Starbury for M(arket)V(alue)P(ricing)

Michael Jordan is the most elite basketball player to ever play the game. He's heralded as one of the greatest in history, not only for his incredible ability to execute his will during critical situations and to create jaw dropping plays but also for his business savvy as well. His trademark Jordan symbol, featured on sneakers, clothing, and licensed products is one of the most recognizable trademarks in the entire planet. Along with the Jordan brand, Nike owns a frightening collection of signed NBA Players and their respective sneakers. Reebok’s Allen Iverson sneakers continue to sell well, and even more recently Adidas launched its “It takes 5ive” campaign. This has made the basketball sneaker market a tougher market to penetrate than the Spurs' playoff defense. While each of their campaigns share a slightly different angle on penetrating the market (Jordan’s legendary almost immortal status, Lebron’s universal appeal, Allen Iverson’s street credibility, and Adidas' team mantra) they all share something very similar: their pricing point. Michael Jordan’s sneaker line, while tremendously popular for its brand and styling are also known for their high price point-- they cost over $100 dollars. It's the same with Lebron’s, Iverson’s and the entire line of Adidas sneakers. They say the greatest player in any sport not only plays the game well-- they change the game. If this is the case then sign a certain New York native to the marketing hall of fame.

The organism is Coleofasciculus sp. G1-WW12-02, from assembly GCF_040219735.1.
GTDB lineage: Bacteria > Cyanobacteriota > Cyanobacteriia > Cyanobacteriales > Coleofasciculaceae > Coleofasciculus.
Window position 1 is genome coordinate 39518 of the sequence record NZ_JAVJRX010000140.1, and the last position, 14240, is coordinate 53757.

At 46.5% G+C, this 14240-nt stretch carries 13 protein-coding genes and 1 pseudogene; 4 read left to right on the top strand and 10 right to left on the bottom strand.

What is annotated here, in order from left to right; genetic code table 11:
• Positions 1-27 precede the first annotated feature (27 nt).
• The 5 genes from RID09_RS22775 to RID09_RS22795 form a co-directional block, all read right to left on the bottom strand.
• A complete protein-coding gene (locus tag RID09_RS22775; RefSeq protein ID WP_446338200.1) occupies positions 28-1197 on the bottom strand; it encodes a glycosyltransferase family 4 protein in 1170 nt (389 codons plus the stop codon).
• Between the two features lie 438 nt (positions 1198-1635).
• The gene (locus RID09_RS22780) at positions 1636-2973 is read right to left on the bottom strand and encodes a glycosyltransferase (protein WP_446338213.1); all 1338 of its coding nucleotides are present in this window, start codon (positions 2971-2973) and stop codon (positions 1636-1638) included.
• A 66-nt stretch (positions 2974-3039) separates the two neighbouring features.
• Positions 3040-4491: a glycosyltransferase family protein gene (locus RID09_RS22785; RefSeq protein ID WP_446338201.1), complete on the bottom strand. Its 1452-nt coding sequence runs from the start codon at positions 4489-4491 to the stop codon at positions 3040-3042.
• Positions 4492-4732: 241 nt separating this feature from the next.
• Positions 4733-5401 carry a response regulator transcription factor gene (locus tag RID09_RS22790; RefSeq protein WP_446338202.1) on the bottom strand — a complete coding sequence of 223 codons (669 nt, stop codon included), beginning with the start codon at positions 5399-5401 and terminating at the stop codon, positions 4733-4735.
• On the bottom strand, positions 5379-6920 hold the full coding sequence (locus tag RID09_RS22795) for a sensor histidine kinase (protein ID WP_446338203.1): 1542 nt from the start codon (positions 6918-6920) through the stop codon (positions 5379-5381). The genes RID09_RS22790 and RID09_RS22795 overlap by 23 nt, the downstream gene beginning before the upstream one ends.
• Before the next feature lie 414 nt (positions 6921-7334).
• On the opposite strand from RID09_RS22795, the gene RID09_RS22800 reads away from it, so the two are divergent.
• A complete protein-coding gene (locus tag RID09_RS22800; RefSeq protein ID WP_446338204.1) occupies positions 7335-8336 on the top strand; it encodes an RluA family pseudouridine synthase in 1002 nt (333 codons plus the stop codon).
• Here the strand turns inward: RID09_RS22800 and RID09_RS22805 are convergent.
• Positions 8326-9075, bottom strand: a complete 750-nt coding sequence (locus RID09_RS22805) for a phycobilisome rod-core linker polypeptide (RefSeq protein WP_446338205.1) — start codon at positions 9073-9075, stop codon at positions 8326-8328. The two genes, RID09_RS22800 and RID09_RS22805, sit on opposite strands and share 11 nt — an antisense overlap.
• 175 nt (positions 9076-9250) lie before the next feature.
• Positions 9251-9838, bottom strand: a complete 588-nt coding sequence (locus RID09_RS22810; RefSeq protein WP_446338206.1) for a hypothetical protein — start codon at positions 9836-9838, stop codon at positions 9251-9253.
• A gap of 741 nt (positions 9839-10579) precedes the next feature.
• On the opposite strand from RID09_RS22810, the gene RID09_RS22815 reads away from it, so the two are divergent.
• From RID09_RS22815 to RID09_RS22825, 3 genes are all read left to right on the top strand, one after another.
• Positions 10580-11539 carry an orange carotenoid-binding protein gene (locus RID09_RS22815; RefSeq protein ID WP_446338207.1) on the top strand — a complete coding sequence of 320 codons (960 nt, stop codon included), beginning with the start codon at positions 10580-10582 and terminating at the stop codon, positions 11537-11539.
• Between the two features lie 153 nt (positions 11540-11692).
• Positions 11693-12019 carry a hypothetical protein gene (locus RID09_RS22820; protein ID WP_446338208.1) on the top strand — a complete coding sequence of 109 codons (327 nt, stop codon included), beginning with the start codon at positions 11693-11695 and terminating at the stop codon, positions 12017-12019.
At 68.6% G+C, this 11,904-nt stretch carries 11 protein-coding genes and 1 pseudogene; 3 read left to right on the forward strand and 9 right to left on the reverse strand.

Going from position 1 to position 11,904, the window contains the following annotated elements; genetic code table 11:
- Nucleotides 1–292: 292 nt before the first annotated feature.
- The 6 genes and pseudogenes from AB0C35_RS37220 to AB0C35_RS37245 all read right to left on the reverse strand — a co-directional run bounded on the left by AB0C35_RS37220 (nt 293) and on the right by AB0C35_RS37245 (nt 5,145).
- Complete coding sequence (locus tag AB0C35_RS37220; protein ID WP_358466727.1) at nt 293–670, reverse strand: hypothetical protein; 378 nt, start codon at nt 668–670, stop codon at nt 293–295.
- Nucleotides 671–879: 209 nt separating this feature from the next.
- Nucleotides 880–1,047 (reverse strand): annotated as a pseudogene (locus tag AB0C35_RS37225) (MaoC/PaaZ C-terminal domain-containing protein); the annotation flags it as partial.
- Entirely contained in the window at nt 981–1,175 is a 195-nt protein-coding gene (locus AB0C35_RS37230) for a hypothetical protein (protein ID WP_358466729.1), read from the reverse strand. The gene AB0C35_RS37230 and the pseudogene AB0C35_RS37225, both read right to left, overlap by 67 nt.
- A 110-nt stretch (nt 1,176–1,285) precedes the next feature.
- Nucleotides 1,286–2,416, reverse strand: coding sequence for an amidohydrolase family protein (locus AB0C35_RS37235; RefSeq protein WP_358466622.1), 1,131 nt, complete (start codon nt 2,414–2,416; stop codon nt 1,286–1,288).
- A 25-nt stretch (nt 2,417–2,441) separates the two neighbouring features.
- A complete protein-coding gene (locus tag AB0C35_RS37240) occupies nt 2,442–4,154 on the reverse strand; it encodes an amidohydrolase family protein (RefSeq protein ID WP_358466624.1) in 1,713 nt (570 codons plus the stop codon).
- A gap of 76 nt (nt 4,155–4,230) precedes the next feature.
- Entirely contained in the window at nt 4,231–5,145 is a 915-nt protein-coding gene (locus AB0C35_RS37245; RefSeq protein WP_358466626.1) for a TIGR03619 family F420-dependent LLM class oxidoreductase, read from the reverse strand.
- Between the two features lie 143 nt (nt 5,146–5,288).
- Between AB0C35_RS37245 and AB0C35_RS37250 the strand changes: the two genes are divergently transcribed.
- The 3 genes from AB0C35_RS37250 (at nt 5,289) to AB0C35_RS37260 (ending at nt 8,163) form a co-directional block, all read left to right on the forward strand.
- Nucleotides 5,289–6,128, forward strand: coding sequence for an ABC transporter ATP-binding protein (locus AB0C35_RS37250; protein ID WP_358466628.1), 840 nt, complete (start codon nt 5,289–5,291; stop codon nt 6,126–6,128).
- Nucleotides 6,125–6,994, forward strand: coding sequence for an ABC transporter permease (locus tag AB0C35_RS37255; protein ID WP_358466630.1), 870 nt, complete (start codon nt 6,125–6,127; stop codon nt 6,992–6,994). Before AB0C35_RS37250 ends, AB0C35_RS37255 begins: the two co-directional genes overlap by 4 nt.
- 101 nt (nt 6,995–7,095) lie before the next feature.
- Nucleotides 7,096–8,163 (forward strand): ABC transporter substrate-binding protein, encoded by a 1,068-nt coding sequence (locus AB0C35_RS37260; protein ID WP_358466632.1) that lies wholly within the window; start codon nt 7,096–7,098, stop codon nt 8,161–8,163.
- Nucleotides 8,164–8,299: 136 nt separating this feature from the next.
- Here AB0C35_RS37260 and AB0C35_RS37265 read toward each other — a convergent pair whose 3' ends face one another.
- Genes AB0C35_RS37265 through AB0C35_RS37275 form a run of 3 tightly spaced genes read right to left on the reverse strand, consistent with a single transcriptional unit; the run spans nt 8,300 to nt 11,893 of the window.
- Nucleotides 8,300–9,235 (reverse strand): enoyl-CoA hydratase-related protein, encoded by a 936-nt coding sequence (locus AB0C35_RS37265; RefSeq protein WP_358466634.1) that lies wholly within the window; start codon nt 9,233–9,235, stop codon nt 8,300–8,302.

Enter Stephon Marbury, local New York basketball legend, NBA All-Star and current point guard for the New York Knicks. He inked a deal with clothing retailer Steve & Barrys for an exclusive clothing and sneaker line, with every single item costing no more than $15 dollars (www.starbury.com). I find this to be a interesting and commendable move by Mr. Marbury. In the age and era where athletes constantly repeat charitable words with phrases such as “it’s all about the kids” and “I really want to find a way to give back to the community”, while their raucous actions completely contradict their messages, this is a refreshingly consistent message. It is nice to see someone put their sneaker where their mouth is. This differentiates and separates his product from his competition while still maintaining quality equivalent to his counterparts high-end sneaks.. Also Marbury has demonstrated his commitment to his “movement” by signing a deal in which he does not receive a lump sum (which most athletes opt for) for his endorsement upfront but rather is paid based on how the percentages of his sneaker sales. This is also evident in that the exact model of sneaker being sold is the exact model he wears on the NBA hardwood floor. Keeping with the all about community theme is the grass roots tour campaign in which Marbury travels city to city nationwide to do in-store guest spots, as well as going to local high schools and giving out samples of his sneakers. Physically going to local schools and colleges shows a commitment to his product, dedication to his business model and is a great way to generate word of mouth buzz. While there are some who question its quality and durability, Marbury states that “If you take my shoe and you take a $150 shoe, cut it down in half, it does the same exact thing”. Whether you like this sneaker, you simply can not ignore a $15 dollar sneaker in the current state of the $100 dollar plus basketball sneaker market. While exact figures were hard to disclose it has quite a bit of success. The Starburys are currently extremely popular among the young adult demographic with some of the models being sold for about double the retail price on ebay, has recently signed another NBA All-Star player (Ben Wallace) to endorse and BusinessWeek even named the line one of its best products of 2006. From my perspective, (being someone who plays basketball on a consistent basis) it give me great satisfaction that I can purchase a quality sneaker at an affordable price and thusly, can allocate the money I saved toward other necessities. I can honestly remember (actually still to this day) wanting a pair or Jordans or the new Lebrons, and the feeling I experienced when I realized that it’s not realistic for my current budget. With a pair of Starbury’s I don’t even blink an eye when it comes to purchasing one. From my perspective overall, a great concept, great sneaker and at a great price. Now about that championship…